Q&A With Fighting Illini Defensive Back Asim Pleas

Defensive back Asim Pleas
Defensive back Asim Pleas

Nov. 1, 1999

by Matt Herrmann,
UI Athletic Public Relations

MH: What is your most prized possession?

AP: I don't know if I really have a prized possession. I would think the thing I hold most dear is my little son. That's what I hold most dear to my heart.

MH: What are words Asim Pleas lives by?

AP: Anything is possible as long as you stick to it. I've been through a lot, and it seems like nothing ever comes easy for me, so I always make things difficult. But anything is possible just by doing it and staying focused.

MH: What was the lowest point in your career? Highest?

AP: My lowest point was two seasons ago. I got hurt. I got a thigh bruise and tried to be Superman. I tried to contribute and wound up hurting the team and myself more than I was helping. I wound up not playing much the second half of the season. That was my lowest point. My highest was last season. I switched positions and I thought I stepped up pretty well. I think I helped the team out a lot more last year with my commitment, being down here in the summer, and totally staying dedicated to the program.

MH: If you had the chance to go back and play one game differently, which game would it be?

AP: I would say the Louisville game two years ago. That was the turning point when I had that downside of my career. I wish I could have been healthy and really could have contributed more just doing my job, and we probably would have won.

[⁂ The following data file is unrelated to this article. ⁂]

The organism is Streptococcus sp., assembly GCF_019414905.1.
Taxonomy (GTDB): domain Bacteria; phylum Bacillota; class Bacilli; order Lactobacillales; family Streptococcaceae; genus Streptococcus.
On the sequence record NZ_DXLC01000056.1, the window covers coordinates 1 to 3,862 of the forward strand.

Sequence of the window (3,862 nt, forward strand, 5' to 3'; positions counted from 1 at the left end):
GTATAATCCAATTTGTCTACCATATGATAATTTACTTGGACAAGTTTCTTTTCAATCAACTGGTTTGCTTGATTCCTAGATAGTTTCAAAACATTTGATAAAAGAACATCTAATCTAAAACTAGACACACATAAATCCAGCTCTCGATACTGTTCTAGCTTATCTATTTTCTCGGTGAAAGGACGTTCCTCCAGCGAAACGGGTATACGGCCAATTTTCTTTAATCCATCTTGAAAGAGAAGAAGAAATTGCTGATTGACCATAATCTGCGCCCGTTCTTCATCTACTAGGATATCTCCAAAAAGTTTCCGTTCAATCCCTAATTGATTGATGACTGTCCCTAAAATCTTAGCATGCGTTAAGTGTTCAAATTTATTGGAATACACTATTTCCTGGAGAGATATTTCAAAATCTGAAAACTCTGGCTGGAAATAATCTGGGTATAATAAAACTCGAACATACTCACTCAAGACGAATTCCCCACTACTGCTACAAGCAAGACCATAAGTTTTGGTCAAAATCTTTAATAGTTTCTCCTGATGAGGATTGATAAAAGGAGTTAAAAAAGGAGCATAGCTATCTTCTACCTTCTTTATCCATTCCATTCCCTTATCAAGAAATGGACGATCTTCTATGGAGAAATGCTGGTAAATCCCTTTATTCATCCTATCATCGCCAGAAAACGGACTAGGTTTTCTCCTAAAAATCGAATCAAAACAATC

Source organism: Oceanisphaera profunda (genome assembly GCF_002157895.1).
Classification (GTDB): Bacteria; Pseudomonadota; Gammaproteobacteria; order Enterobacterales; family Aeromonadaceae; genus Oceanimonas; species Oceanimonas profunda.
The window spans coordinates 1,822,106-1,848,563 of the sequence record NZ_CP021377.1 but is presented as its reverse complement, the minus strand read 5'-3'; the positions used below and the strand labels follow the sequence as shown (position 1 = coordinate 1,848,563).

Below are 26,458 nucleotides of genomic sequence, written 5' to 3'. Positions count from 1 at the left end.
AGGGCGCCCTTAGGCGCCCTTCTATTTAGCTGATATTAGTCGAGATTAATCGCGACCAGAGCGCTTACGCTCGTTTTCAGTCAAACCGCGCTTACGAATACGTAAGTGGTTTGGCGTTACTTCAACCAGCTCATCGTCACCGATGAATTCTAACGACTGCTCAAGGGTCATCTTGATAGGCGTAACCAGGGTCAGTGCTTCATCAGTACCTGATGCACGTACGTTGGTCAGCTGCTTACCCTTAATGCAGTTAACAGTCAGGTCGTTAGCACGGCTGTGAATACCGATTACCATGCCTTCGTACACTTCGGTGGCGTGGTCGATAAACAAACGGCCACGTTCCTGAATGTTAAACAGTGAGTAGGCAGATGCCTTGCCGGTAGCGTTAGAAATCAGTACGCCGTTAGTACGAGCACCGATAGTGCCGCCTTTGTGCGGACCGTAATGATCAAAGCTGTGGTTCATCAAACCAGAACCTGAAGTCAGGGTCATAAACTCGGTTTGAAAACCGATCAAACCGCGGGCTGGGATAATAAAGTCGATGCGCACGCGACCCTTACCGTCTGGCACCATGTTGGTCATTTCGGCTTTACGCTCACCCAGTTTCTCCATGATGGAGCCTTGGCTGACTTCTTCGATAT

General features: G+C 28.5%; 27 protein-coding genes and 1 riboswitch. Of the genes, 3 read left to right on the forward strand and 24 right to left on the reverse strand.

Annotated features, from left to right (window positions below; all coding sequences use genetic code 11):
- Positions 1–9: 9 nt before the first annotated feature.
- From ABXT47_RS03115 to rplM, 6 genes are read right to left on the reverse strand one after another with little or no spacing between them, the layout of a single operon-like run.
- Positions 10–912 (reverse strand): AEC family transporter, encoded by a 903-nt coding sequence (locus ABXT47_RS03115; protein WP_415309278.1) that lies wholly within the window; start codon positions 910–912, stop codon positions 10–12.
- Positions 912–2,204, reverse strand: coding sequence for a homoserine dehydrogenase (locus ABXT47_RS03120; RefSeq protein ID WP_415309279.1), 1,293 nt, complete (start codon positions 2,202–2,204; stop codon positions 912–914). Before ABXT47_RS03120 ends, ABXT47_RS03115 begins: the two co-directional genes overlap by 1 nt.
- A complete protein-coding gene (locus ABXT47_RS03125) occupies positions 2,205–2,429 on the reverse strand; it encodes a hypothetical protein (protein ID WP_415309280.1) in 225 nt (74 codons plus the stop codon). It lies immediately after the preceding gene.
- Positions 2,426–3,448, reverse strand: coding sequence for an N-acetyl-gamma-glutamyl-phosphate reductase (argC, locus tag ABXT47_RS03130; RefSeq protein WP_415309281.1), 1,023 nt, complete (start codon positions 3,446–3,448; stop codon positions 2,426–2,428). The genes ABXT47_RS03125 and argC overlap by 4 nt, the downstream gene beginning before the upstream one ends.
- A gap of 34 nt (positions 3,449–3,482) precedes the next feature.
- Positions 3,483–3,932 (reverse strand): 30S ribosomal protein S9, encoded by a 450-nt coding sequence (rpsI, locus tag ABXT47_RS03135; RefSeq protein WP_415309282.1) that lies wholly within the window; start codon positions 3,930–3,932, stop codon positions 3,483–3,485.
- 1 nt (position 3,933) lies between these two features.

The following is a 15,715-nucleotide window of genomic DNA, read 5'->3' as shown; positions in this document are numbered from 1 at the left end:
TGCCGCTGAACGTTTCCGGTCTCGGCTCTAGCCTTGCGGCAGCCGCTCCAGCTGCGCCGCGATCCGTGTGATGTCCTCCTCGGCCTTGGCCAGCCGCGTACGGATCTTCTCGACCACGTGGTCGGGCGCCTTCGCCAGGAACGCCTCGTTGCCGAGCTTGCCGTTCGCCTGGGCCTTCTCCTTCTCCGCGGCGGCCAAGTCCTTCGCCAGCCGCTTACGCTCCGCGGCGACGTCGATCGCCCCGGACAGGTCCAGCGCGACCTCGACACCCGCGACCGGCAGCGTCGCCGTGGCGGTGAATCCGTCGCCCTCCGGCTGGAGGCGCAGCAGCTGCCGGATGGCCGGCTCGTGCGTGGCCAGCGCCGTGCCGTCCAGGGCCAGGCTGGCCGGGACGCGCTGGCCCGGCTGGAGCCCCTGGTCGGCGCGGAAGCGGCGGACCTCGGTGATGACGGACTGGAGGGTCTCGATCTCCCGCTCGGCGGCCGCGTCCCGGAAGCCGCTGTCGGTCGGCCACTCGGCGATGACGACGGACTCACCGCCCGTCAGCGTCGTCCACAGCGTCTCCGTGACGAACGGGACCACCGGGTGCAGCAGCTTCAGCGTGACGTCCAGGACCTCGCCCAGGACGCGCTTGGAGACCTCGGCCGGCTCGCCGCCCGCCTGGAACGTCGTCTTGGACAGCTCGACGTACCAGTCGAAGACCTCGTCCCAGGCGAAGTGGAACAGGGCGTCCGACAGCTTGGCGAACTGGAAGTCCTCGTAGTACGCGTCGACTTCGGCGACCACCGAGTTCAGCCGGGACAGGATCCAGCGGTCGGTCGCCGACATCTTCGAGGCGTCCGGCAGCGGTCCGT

MH: A halfback has just broke loose into the secondary. He's running at full steam, and you're the only person separating him from a touchdown. What's going through your mind?

AP: Take his helmet off. That's all I think about. Just take his helmet off. I'll start at his helmet, but I'll probably wind up at his ankles, but that's the only thing I think about. I don't think about who's behind me, or who's coming to help, or anything like that. I just think about hurting him.

MH: If there was one player, college or pro, that you could go one-on-one with, who would it be?

AP: Randy Moss. For one, we used to have the biggest rivalries between Marshall and Youngstown State, and I'm from Youngstown. I remember him when he used to play at Marshall, and a lot of people were down on him for some of his off-the-field problems. But just to be put up against somebody who you know is trying to be the best and wants to do it, and I think he's one of the best competitors I've seen at receiver, I would say Randy Moss.

MH: Who is the biggest ego you've ever played against?

AP: I'd say the Ohio State team. But I would think deservingly they can have that ego because they prove it on the field. I mean when you're at that position of being on top, you have to hold it. You have to walk it, you have to talk it, you got to act like it, too. Plus, I'm from Ohio and it's a different ball game. I know how it is, and it's live or die there.

MH: What's your most memorable experience while you've attended the University of Illinois.

AP: Number one, when my son was born. I was in school, I remember. I was at camp, and it was Coach Turner's first year. That was one of them. The next one was in one of the media guides. It's me, Danny Clark, and Rameel Connor, and we're kind of like best friends, and we always envisioned we'd be posing on the front of a Sports Illustrated magazine. Well, in the media guide, there's a picture of the whole defense, and I'm coming out, and Rameel's standing up, and Danny's looking, and it's all of us right there, and that's what we dreamed about. We always dreamed that it would be us there, making it happen, sticking together like brothers.